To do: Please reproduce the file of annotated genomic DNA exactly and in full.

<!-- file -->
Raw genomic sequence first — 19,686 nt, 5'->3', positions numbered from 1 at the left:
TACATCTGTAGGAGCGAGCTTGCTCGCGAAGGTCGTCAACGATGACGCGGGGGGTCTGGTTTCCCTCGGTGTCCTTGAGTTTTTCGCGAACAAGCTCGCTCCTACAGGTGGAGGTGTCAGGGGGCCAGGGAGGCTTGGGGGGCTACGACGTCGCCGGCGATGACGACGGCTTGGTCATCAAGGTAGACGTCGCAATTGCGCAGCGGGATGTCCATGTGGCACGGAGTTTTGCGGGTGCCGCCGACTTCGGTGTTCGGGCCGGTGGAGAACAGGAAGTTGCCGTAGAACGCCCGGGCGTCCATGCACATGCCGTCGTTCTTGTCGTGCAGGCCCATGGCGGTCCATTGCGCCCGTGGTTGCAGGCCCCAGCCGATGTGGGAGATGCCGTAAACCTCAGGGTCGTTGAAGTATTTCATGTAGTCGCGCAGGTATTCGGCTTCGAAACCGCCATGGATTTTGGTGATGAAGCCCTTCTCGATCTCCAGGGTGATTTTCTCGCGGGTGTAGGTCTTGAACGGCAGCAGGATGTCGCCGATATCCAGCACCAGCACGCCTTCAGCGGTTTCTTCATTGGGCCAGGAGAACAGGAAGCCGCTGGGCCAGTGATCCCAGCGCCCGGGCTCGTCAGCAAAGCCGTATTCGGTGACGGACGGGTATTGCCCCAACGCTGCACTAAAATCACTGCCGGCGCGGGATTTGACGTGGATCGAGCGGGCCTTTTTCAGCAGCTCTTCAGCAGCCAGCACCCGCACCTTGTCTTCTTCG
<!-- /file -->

Raw genomic sequence first — 19,686 nt, 5'->3', positions numbered from 1 at the left:
TACATCTGTAGGAGCGAGCTTGCTCGCGAAGGTCGTCAACGATGACGCGGGGGGTCTGGTTTCCCTCGGTGTCCTTGAGTTTTTCGCGAACAAGCTCGCTCCTACAGGTGGAGGTGTCAGGGGGCCAGGGAGGCTTGGGGGGCTACGACGTCGCCGGCGATGACGACGGCTTGGTCATCAAGGTAGACGTCGCAATTGCGCAGCGGGATGTCCATGTGGCACGGAGTTTTGCGGGTGCCGCCGACTTCGGTGTTCGGGCCGGTGGAGAACAGGAAGTTGCCGTAGAACGCCCGGGCGTCCATGCACATGCCGTCGTTCTTGTCGTGCAGGCCCATGGCGGTCCATTGCGCCCGTGGTTGCAGGCCCCAGCCGATGTGGGAGATGCCGTAAACCTCAGGGTCGTTGAAGTATTTCATGTAGTCGCGCAGGTATTCGGCTTCGAAACCGCCATGGATTTTGGTGATGAAGCCCTTCTCGATCTCCAGGGTGATTTTCTCGCGGGTGTAGGTCTTGAACGGCAGCAGGATGTCGCCGATATCCAGCACCAGCACGCCTTCAGCGGTTTCTTCATTGGGCCAGGAGAACAGGAAGCCGCTGGGCCAGTGATCCCAGCGCCCGGGCTCGTCAGCAAAGCCGTATTCGGTGACGGACGGGTATTGCCCCAACGCTGCACTAAAATCACTGCCGGCGCGGGATTTGACGTGGATCGAGCGGGCCTTTTTCAGCAGCTCTTCAGCAGCCAGCACCCGCACCTTGTCTTCTTCG